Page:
The Western Tradition, Continuity
Spring 2001 Syllabus
Course: Hum 211-05,
MWF 12:30-1:20, Hum 211-06, MWF 1:30-2:20
Credit Hours: 3
Professor: Dr Kevin Binfield
Office: Faculty Hall 7B7
Office Hours: MWF 0900-0930, 1030-1200; MW 1430-1630 (and by appt.)
Office Phone: 762-4541
AOL Instant Messenger: ksbinfield (during workday)
ICQ: 46941900 (during workday)
The Western Tradition, Continuity
An exploration of humanistic themes as reflected in literary and philosophical works prior to the twentieth century.
English 101, 102; CIV 101, 102; an open mind and a desire to be an educated rather than a merely trained person.
Texts and Resources:
1) Davis, Paul, et al. Western Literature in a World Context. Vol. 1. New York: St. Martin's, 1995. (WLWC).
2) Dickinson, Emily. Selected Poems. New York: Dover, 1990.
3) Austen, Jane. Pride and Prejudice. New York: Dover, 1992.
4) Voltaire. Candide. New York: Dover, 1991.
5) HUM 211 Supplementary Text (Supp).
6) Texts available via internet and the Humanities Program website.
1) To examine specific human themes from a variety of perspectives;
2) To improve students' ability to read, analyze, and compare literary and philosophical works and to discuss and write about the questions they suggest;
3) To introduce students to significant literary and philosophical works and the historical and cultural traditions from which they emerged.
1) Identify some important issues in western thought prior to the twentieth century;
2) Understand and compare the diverse positions expressed in the works read in the course;
3) Communicate that understanding effectively.
The course readings are divided into three units--the Ancient World, the Middle Ages and Renaissance, and the Enlightenment and
Romantic Period. The course as a whole will trace the development of three themes--self, other, and community.
Class activities include guided and collaborative discussion of readings, some background lectures, writing, and participation in some outside activities. Students can expect to bear some of the responsibility for guiding discussions. Students should also participate in the Hum 211 forum. Please also refer to the Humanities Program website, where you can find all Hum 211 readings and a wide variety of ancillary readings. This course is an invitation into a world of literature and culture that can provide you with opportunities to think in ways that you will miss once you graduate from college. Treat this as the rare opportunity that it is, an opportunity that people around the world wish they could have. Learn and enjoy.
There will be two in-term examinations and a final examination. There will be two original 1000 word papers on interpretive, analytic, or comparative topics. Assignment sheets are posted online. Begin early; late papers, no matter how late, will be penalized in proportion to their lateness period by period (beginning at ten percentage points). Your papers will be evaluated for adherence to the assignment, clarity of expression and organization, grammar, logic of argument, originality, and evidence of careful and deep thought. There will also be frequent pop quizzes over the readings. You might like to refer to advice that I have posted online on studying for quizzes. No missed quizzes can be made up. Work on review sessions and other projects (to be announced) may replace the lowest quiz grades. Missing the in-term exams will result in the replacement of the grade-weight for each exam by an increased grade-weight for the quiz average. Missing the final examination will result in a grade of "X," provided that all other work for the course (including both term exams and papers) has been satisfactorily completed; if not, then an "E" will be assigned. A sample exam has been posted to the web so that you can see early in the semester what sort of questions you should prepare for in your reading. I have also posted some advice on writing essay exams to help you.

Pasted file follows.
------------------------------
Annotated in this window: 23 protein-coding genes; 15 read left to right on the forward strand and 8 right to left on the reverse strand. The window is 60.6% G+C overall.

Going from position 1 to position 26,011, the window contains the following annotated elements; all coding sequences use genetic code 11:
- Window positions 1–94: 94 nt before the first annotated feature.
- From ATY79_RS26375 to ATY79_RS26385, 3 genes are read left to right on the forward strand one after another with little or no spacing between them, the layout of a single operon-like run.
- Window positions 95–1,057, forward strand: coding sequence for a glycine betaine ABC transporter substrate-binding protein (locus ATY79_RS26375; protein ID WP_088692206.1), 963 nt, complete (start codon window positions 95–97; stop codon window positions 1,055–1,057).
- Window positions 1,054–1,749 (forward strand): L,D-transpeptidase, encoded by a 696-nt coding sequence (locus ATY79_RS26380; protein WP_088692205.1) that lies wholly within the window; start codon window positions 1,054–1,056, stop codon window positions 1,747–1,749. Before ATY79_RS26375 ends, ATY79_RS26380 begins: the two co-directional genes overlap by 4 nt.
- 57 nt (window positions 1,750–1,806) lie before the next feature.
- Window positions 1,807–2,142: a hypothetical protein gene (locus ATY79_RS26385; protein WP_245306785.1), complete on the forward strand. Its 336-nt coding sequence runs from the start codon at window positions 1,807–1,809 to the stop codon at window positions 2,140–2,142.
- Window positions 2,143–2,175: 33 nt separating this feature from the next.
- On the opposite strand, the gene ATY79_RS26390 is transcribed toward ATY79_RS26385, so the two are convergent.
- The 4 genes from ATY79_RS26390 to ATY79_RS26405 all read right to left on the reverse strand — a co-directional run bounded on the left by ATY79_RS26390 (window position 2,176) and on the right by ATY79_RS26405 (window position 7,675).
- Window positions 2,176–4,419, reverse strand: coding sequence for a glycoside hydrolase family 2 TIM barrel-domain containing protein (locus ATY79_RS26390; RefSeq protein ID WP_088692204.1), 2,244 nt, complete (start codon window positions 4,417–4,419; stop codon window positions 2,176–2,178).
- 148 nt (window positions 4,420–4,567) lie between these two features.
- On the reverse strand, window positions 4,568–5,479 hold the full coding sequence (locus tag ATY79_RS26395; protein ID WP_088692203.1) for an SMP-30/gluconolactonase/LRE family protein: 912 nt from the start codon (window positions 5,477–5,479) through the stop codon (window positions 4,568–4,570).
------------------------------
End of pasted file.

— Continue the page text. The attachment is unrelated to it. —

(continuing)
1) Examinations One and Two, 15% each
2) Final Examination, 30%
3) Essay Writing, 15% each
4) Quizzes and other, 10%
5) Participation, +/- effect upon borderline final course grades
A=90-100, B=80-89, C=70-79, D=60-69, E=0-59
Attendance Policy and Other
By University and College policies, you are expected to attend every class meeting. Your course grade will be lowered three percentage points for each absence over three. Every absence counts, except for activities (such as extramural sporting events and musical performances) that are officially sponsored by the University and approved in writing by the Provost's office according to the Provost's written policy on absences and for absences due to personal illness or a death in the immediate family that are documented by the appropriate professional and can be verified by that professional in writing and by a telephone call. It is up to the student to make sure that all documentation and verifications are made available to me. For those absences, additional outside work will be assigned, since students who miss class for University-sponsored activities are missing in-class lessons and assignments and are depriving their classmates of their contributions. Do not take a free day thinking that you have some to spare. If for any reason you miss one-fourth or more of the class meetings (that is, 10 classes), you will not receive a passing grade for the course. Stay in touch about the course. Minor adjustments to this syllabus may be made with notice throughout the course of the semester.
Academic dishonesty will result in failure of the course and other sanctions. See the College policy posted outside my office.